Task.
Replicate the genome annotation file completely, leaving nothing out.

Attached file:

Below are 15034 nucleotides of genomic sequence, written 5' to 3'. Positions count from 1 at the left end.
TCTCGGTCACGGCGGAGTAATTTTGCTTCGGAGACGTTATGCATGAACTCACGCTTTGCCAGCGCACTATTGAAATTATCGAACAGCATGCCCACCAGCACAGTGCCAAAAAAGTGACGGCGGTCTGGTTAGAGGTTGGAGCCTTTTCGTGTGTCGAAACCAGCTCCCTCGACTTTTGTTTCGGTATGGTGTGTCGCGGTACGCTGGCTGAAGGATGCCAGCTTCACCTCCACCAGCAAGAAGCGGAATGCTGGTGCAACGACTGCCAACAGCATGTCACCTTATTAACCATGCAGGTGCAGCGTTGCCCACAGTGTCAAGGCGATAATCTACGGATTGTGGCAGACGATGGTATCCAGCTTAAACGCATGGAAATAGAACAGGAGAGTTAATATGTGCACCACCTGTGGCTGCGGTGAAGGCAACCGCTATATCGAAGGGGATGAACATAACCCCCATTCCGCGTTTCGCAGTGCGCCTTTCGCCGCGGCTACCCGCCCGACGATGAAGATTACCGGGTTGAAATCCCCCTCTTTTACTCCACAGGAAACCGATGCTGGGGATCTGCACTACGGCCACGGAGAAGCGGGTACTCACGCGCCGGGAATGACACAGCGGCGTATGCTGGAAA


Below are 15034 nucleotides of genomic sequence, written 5' to 3'. Positions count from 1 at the left end.
TCTCGGTCACGGCGGAGTAATTTTGCTTCGGAGACGTTATGCATGAACTCACGCTTTGCCAGCGCACTATTGAAATTATCGAACAGCATGCCCACCAGCACAGTGCCAAAAAAGTGACGGCGGTCTGGTTAGAGGTTGGAGCCTTTTCGTGTGTCGAAACCAGCTCCCTCGACTTTTGTTTCGGTATGGTGTGTCGCGGTACGCTGGCTGAAGGATGCCAGCTTCACCTCCACCAGCAAGAAGCGGAATGCTGGTGCAACGACTGCCAACAGCATGTCACCTTATTAACCATGCAGGTGCAGCGTTGCCCACAGTGTCAAGGCGATAATCTACGGATTGTGGCAGACGATGGTATCCAGCTTAAACGCATGGAAATAGAACAGGAGAGTTAATATGTGCACCACCTGTGGCTGCGGTGAAGGCAACCGCTATATCGAAGGGGATGAACATAACCCCCATTCCGCGTTTCGCAGTGCGCCTTTCGCCGCGGCTACCCGCCCGACGATGAAGATTACCGGGTTGAAATCCCCCTCTTTTACTCCACAGGAAACCGATGCTGGGGATCTGCACTACGGCCACGGAGAAGCGGGTACTCACGCGCCGGGAATGACACAGCGGCGTATGCTGGAAA